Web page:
Saturday, September 10, 2011

To Help-A Moral Obligation or Something Else?

"We were hungry and couldn't get work. We traveled as a family but soon after we arrived my husband died, leaving me a widow and my children without a father. 
I just need help — anything."

— Dainabo, a 30-year-old mother of three, who
arrived in Dadaab after walking for six days.

The situation in Somalia is getting worse. The United Nations has officially declared famine in five different regions of Somalia. According to Amnesty International, Somalia has one of the highest levels of malnutrition in the world, accounting for more than 50% of the country. Due to the drought, and unsuitable environment for living, most people are forced to move out. Many are migrating to refugee camps situated in nearby countries, like Kenya. As Dr. D’s post states, due to these massive shifts of people, these emergency camps are being filled quickly with increased amounts of people and fewer resources. The camp in Dadaab, Kenya, is host to 400,000 refugees. The place was designed for only 90,000 people.

The United Nations can only do so much. Their resources can assist only a fraction of those in turmoil. In times of need like this, many big non-profit organizations and companies are sending help through food, water, clothing, manpower, etc. The Helston-based charity has pitched nearly 3,000 ShelterBox tents and is ensuring that there are sanitary facilities and adequate water. Humanitarian Organizations are assisting with what they can. United States is also sending aid. But it still isn’t enough…

Such a situation brings a controversial thought to mind. Should we, as humans, be REQUIRED to help those in need? Morally, we all want to assist, and think about it, but should there be an external control over our intent to aid and support?

For most of us, this is a situation that speaks to us. We want to help those in need, but because of our busy schedules and external commitments, we tend to forget that such things are happening around the world. At times, some of may feel a moral obligation to help, and we send in a check to a charity and it makes us feel better. But is that it? We just think about it, make a minimal attempt to help, and move on?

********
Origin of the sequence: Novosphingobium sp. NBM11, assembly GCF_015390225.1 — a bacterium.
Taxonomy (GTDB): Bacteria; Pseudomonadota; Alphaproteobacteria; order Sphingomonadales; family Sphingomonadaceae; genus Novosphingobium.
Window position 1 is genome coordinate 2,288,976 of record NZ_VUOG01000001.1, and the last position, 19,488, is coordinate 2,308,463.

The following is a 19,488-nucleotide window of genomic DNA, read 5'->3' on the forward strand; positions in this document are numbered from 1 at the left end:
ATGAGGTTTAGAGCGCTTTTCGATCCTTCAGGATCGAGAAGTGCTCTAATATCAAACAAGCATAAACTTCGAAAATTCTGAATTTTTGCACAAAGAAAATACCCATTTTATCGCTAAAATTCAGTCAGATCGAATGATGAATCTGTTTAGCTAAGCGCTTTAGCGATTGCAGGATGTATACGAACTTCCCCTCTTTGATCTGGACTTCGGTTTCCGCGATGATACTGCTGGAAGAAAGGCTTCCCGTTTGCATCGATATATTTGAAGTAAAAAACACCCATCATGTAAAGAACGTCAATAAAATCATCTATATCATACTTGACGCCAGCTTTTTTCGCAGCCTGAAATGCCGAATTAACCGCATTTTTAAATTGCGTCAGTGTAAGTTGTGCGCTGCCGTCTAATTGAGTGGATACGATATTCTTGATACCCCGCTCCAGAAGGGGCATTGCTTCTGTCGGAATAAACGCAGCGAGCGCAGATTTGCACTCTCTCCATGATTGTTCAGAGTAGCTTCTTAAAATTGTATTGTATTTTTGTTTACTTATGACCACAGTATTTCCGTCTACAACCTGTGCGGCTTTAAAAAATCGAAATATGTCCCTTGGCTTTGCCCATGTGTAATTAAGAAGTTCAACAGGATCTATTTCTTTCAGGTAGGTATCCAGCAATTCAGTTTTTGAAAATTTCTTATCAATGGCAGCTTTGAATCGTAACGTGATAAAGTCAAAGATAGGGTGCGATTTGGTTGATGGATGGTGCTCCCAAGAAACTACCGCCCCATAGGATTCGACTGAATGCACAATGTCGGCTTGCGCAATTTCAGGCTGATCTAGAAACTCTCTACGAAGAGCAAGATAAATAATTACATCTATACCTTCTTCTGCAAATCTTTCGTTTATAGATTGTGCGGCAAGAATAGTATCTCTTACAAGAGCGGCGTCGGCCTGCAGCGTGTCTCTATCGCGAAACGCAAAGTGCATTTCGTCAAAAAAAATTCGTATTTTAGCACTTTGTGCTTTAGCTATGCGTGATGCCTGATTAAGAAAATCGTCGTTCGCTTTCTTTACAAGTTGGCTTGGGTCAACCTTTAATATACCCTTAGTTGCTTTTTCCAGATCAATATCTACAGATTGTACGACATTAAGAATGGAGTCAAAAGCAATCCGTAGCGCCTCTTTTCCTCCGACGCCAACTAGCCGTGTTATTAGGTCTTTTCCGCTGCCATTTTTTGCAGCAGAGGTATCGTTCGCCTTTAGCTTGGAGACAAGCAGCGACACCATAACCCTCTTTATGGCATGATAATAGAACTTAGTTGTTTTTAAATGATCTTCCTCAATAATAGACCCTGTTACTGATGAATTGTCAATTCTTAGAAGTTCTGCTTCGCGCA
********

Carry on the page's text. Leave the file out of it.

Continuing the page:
Andrew B. said...

I think a paradox of choice may be at play here. There are so many different charities and nonprofit organizations in need of funds that most people have no idea where to begin giving. Governments, however, do have the specialists who know which situations are particularly threatening, and the resources to follow through on their recommendations. Funding for foreign aid, however, is incumbent upon tax revenue. As we seek to reduce the US' spending, we must be wary of cutting out aid to the very people who need it most.

Anonymous said...

I think you might have only raised parts of the issues as to why more help is not given to such people in need. Yes, people in safer societies become complacent, yet busy with their own lives; and forget to help people most in need. And, no doubt, cutting tax revenue makes it more difficult for the US Government to help the situation.

But, I do not know if people in a safe society giving their money or support, or even increased Government spending from the U.S., can really help this situation. As ArabianKnights said, there are hundreds of thousands of people in such camps.

The solution is yet to be seen. But, maybe it is time we consider other alternatives to helping such people, rather than throwing money at the problem.

Anonymous said...
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Andrew B. said...

True Ross, I don't think we would SOLVE the problem, but it could definitely help. I don't think "aid" involves handing out buckets of cash; typically the US funds highly efficacious and transparent nonprofits like Worldvision who are on the ground and can best achieve lasting change.

Regardless, even if it's not the most efficient use of public funds, I see no viable alternative. Support democracy? Infrastructure? These are far costlier and more difficult than setting up housing and food even for hundreds of thousands of people.

arabianknight said...

You guys bring up some great points!
Perhaps we can look at it as short term and long term solutions? Handing out money doesn't seem like the solution, but I'm not sure if advocating for democracy or infrastructure might actually be of any help either. Implementing democracy takes time; decades, if done correctly. I feel that time is of essence in a situation like this. Money might help in short term, and broader goals like democracy and infrastructure can be long term goals?

Anne said...

A lot of us so detached from those situations are at a loss for what we can do to help; and Ross is right to note that throwing money at the problem is not always the best option. Meanwhile, using funding to provide food and housing doesn't address the root of the problem. When we consider the case of a country like Colombia, where the guerrilla and paramilitary groups control up to 90% of the government (according to one statistic), how can true change be brought about? Must it start internally, with revolution? Infrastructure and democracy are costly, but rebuilding a country from the ground up might be the best long-term goal.